U.S. Enables Chinese Hacking of Google
Google made headlines when it went public with the fact that Chinese hackers had penetrated some of its services, such as Gmail, in a politically motivated attempt at intelligence gathering. The news here isn’t that Chinese hackers engage in these activities or that their attempts are technically sophisticated—we knew that already—it’s that the U.S. government inadvertently aided the hackers.
In order to comply with government search warrants on user data, Google created a backdoor access system into Gmail accounts. This feature is what the Chinese hackers exploited to gain access.
Google’s system isn’t unique. Democratic governments around the world—in Sweden, Canada and the UK, for example—are rushing to pass laws giving their police new powers of Internet surveillance, in many cases requiring communications system providers to redesign products and services they sell.
Many are also passing data retention laws, forcing companies to retain information on their customers. In the U.S., the 1994 Communications Assistance for Law Enforcement Act required phone companies to facilitate FBI eavesdropping, and since 2001, the National Security Agency has built substantial eavesdropping systems with the help of those phone companies.
Systems like these invite misuse: criminal appropriation, government abuse and stretching by everyone possible to apply to situations that are applicable only by the most tortuous logic. The FBI illegally wiretapped the phones of Americans, often falsely invoking terrorism emergencies, 3,500 times between 2002 and 2006 without a warrant. Internet surveillance and control will be no different.
Official misuses are bad enough, but it’s the unofficial uses that worry me more. Any surveillance and control system must itself be secured. An infrastructure conducive to surveillance and control invites surveillance and control, both by the people you expect and by the people you don’t.
China’s hackers subverted the access system Google put in place to comply with U.S. intercept orders. Why does anyone think criminals won’t be able to use the same system to steal bank account and credit card information, use it to launch other attacks or turn it into a massive spam-sending network? Why does anyone think that only authorized law enforcement can mine collected Internet data or eavesdrop on phone and IM conversations?
These risks are not merely theoretical. After September 11, the NSA built a surveillance infrastructure to eavesdrop on telephone calls and e-mails within the U.S. Although procedural rules stated that only non-Americans and international phone calls were to be listened to, actual practice didn’t match those rules. NSA analysts collected more data than they were authorized to and used the system to spy on wives, girlfriends and notables such as President Clinton.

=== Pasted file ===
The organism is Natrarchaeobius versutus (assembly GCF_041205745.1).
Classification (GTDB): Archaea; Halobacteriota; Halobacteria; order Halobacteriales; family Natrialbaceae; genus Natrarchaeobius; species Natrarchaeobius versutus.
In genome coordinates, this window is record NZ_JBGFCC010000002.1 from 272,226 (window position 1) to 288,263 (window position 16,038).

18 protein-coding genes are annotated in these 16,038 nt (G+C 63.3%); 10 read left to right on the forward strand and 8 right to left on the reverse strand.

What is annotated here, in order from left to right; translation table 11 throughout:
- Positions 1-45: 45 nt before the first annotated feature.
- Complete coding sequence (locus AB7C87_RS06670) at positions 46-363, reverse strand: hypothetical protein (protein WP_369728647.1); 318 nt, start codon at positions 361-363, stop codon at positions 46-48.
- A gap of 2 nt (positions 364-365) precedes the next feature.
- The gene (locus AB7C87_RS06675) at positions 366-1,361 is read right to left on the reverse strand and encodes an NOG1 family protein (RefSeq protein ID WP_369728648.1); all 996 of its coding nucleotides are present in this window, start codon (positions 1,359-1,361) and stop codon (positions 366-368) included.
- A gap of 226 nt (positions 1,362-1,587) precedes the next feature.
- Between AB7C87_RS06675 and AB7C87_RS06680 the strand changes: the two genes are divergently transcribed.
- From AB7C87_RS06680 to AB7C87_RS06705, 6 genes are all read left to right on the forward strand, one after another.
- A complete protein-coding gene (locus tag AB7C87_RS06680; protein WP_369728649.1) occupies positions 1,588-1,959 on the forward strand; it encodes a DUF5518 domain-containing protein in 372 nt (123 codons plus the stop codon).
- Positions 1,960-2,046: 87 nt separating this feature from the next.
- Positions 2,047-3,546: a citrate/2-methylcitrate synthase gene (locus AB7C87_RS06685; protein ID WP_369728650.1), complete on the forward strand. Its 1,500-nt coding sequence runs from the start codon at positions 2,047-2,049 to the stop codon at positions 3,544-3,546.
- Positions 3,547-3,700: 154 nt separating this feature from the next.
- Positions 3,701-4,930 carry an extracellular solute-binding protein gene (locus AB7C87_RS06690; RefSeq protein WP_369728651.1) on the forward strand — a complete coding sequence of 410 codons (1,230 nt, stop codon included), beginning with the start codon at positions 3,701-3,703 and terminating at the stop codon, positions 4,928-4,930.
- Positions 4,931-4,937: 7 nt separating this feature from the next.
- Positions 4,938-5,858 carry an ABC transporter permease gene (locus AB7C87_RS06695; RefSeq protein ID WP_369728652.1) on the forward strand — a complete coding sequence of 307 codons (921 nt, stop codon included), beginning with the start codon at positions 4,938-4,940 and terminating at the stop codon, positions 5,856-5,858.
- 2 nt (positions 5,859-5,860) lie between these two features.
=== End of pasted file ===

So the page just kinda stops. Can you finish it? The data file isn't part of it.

But that’s not the most serious misuse of a telecommunications surveillance infrastructure. In Greece, between June 2004 and March 2005, someone wiretapped more than 100 cell phones belonging to members of the Greek government: the prime minister and the ministers of defense, foreign affairs and justice.
Ericsson built this wiretapping capability into Vodafone’s products and enabled it only for governments that requested it. Greece wasn’t one of those governments, but someone still unknown—A rival political party? Organized crime? Foreign intelligence?—figured out how to surreptitiously turn the feature on.
And surveillance infrastructure can be exported, which also aids totalitarianism around the world. Western companies like Siemens and Nokia built Iran’s surveillance. U.S. companies helped build China’s electronic police state. Just last year, Twitter’s anonymity saved the lives of Iranian dissidents, anonymity that many governments want to eliminate.
In the aftermath of Google’s announcement, some members of Congress are reviving a bill banning U.S. tech companies from working with governments that digitally spy on their citizens. Presumably, those legislators don’t understand that their own government is on the list.
This problem isn’t going away. Every year brings more Internet censorship and control, not just in countries like China and Iran but in the U.S., the U.K., Canada and other free countries, egged on by both law enforcement trying to catch terrorists, child pornographers and other criminals and by media companies trying to stop file sharers.
The problem is that such control makes us all less safe. Whether the eavesdroppers are the good guys or the bad guys, these systems put us all at greater risk. Communications systems that have no inherent eavesdropping capabilities are more secure than systems with those capabilities built in. And it’s bad civic hygiene to build technologies that could someday be used to facilitate a police state.